Today I read a nice post by Sander Duivestein on Frankwatching titled “The Future of Information: realtime becomes right time”. Providing information at the right time has always been more important than realtime information. Relevancy is the third barrier to information productivity and organizations are coming closer to this barrier. These organizations have made information available (barrier #1) and accessible (barrier #2).
Sander argues that time and attention are scarce goods and that today technology is aware of our context. Well the first argument has been the case since the beginning of time itself. No matter how hard we try there will only be 24 hours in a day of which we can be engaged for maybe 10 to 12 hours maximum. The same can be said for attention. Our brain can focus on one activity or a number of activities. When we are focussed on one activity we ignore everything else. When we focus on a number of activities the quality of all activities will decline. The more activities we try to do the less quality we will produce. The Monkey Business Illusion offers great insight in attention.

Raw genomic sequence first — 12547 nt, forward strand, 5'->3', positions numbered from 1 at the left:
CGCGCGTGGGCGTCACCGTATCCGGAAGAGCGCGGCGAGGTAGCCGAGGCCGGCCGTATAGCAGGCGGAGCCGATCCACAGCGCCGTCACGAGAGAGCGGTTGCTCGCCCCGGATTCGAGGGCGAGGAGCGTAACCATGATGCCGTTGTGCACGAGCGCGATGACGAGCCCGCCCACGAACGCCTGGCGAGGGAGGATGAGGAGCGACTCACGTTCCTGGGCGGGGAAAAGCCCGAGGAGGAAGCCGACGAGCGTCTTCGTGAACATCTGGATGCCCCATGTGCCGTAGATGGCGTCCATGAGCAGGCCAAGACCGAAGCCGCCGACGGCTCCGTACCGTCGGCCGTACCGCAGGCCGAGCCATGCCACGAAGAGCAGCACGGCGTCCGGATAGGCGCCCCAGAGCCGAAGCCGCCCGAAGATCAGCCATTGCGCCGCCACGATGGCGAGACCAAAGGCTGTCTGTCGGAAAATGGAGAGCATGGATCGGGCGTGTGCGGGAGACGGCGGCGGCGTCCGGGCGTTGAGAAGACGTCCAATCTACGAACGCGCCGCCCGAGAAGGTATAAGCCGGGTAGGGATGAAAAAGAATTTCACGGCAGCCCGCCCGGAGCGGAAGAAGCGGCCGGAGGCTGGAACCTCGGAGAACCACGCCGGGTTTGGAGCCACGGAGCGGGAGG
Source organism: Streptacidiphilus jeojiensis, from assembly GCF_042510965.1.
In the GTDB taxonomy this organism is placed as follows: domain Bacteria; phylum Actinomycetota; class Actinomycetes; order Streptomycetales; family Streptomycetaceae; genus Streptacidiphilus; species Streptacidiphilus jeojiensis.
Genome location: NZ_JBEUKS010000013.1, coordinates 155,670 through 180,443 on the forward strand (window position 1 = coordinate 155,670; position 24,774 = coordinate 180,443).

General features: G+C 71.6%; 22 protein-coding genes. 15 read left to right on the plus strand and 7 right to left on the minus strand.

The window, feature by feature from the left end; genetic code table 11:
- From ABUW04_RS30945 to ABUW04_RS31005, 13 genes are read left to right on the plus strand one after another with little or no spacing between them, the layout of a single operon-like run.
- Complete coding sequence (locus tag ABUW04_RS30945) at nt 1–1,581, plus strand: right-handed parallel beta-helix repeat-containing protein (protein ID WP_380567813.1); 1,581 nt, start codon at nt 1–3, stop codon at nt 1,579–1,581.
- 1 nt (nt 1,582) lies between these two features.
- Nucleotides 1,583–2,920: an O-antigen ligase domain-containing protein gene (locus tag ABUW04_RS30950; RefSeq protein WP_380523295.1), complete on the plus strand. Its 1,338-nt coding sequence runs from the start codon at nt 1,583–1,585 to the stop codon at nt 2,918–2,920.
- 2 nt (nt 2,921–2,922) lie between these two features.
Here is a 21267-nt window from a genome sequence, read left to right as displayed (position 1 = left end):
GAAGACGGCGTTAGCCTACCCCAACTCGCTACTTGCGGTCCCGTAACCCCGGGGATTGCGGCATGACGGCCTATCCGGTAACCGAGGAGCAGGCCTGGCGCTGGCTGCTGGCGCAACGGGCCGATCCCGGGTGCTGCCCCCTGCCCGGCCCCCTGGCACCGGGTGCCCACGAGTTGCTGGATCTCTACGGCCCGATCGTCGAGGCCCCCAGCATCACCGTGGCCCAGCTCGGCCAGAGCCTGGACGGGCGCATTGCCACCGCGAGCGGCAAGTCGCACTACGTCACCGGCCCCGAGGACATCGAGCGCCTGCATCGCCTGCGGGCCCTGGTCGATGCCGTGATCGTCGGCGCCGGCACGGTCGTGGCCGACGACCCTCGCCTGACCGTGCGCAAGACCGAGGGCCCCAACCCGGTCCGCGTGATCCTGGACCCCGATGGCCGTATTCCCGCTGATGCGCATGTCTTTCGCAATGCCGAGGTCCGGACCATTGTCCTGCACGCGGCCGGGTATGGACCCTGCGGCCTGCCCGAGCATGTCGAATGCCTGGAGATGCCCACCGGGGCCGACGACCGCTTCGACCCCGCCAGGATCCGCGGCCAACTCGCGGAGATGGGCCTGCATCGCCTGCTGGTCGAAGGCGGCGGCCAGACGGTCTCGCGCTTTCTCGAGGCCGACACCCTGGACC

The second argument is that technology is finally aware of our context. Of course the world is not black and white and technology was already partly aware of our context, personalization has been part of technology for a number of years. What has changed is that technology is moving tot a 1 on 1 personalization and is combining all available input. This enables algorithms to assess what a person is doing each time of the day. The most promising initiatives at the moment, Siri and Google Now & Glass, are all aimed at the consumer market. Is there a need for an initiative in the consumer market or will consumerization of IT take these consumer initiatives to the office?
For a feel of the power of Google Now and Glass, take a look!